The opponents of the Bill also stress that Assam cannot accommodate any more immigrants and that the Bill goes against the 1985 Assam Accord signed between the Rajeev Gandhi government and leaders of the Assam movement spear headed by the All Assam Students Union (AASU). Under the Accord, any person who came to Assam after midnight of March24, 1971, were to be identified as a foreigner. Opponents in Assam also argue that the National Register of Citizens (NRC) which would declare those who had entered Assam illegally after 25 March 1971 as foreigners will also be nullified by the Bill.
Another major criticism against the Bill is that by limiting accelerated citizenship to non-Muslims it tends to be discriminatory and violative of Article 14 of the Constitution which guarantees right to equality to citizens as well as foreigners. Article 14 requires that a law can be justified of treating persons differently only if there is a reasonable rationale for doing so. The Statement of Objects and Reasons of the Citizenship Bill does not provide any such rationale for restricting its benefits to only six religious communities. As the Rohingya crisis may have highlighted, even Muslims are fleeing persecution from neighbouring countries. Unfortunately they will not be eligible for Indian citizenship under the Bill. It is clear that the differentiation between illegal migrants on the basis of religion does not meet the Article 14 standards of equality protection.
The proposed change regarding Overseas Citizen of India (OCI) card-holders has also evoked criticism. Making their registration liable to be cancelled for violation of any law of the land, irrespective of the gravity of violation, leads to a situation wherein OCI registration can be cancelled for even minor offences like parking in a no parking zone or jumping a red light. The amendment is worrying given that the consequence of cancellation of registration is drastic as the person would be required to leave the country.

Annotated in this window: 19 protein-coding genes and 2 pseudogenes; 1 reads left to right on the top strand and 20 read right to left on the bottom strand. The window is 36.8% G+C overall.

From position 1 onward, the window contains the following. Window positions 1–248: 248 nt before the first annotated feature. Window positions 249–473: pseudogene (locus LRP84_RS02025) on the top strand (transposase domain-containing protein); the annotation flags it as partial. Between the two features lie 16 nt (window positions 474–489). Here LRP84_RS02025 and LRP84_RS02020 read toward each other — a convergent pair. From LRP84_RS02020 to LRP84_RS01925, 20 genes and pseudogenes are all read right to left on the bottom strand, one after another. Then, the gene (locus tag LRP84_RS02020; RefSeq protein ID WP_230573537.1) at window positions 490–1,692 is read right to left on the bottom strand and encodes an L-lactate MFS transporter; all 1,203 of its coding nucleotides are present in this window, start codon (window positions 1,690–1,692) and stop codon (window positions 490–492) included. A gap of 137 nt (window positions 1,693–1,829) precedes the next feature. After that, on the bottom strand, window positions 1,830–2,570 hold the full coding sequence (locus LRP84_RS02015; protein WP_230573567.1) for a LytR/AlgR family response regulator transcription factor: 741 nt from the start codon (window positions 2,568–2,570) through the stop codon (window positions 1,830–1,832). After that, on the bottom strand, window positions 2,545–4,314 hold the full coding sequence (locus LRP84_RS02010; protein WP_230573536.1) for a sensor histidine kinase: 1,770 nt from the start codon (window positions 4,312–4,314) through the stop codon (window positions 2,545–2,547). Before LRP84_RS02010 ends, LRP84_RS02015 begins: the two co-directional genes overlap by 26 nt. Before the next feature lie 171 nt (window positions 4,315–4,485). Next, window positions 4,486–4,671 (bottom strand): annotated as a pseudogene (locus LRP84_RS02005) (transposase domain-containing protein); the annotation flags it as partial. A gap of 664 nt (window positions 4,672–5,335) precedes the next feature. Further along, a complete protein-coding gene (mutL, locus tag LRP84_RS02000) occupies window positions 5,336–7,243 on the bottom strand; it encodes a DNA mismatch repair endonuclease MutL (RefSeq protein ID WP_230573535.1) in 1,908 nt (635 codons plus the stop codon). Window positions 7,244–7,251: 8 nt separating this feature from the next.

The North-eastern states have been marred by two waves of protest for some time now – protest in support of the Bill and protests against the Bill. During and after the visit of a Joint Parliamentary Committee to Assam and Meghalaya to collect feedback regarding the Bill, the Brahmaputra Valley saw protest opposing the Bill while the Barak Valley saw counter-protests in support of the Bill. In Guwahati, 135 groups submitted memorandums objecting the Bill and one of the memorandums was even signed in blood.
Union Home Minister Mr. Amit Shah has tried to pacify the protestors by assuring that the people of North-East had nothing to fear from the Bill and that it will not dilute Article 371 of the Constitution which grants autonomy to the North-Eastern states. He also assured them that the Bill will not affect any rights of the indigenous people nor will it affect the requirement of Inner-Line Permit that any visitor to Arunachal Pradesh, Mizoram and Nagaland has to possess for temporary stay in these places. Mr. Shah also pointed out that the proposed Bill had December 31, 2014 as the cut-off date and that no illegal immigrant arriving after this date would be granted citizenship.
The Bill would have both positive and negative consequences. The positive consequence is that the people of minority religious communities of the three neighbouring countries who flee to India from persecution can be assured of safety and peace. They would be treated as Indian citizens and would get food, livelihood, shelter and most-importantly, identity.
The negative effect of the Bill would be faced by the people of North-east as increase in population due to illegal immigrants would put stress on the scarce resources of the states. Moreover, there is a deep fear that the indigenous people of the states would become a minority if more outside people come and settle there. There is also apprehension of ethnic violence, which will hinder progress of the states.
A solution for alleviating the negative impact of the Bill on the North-eastern states is to shift the immigrants to other state also so as to ease the pressure on the resources of the North-East.
-This article is brought to you in collaboration with Rishabh Dixit from New Law College, Pune.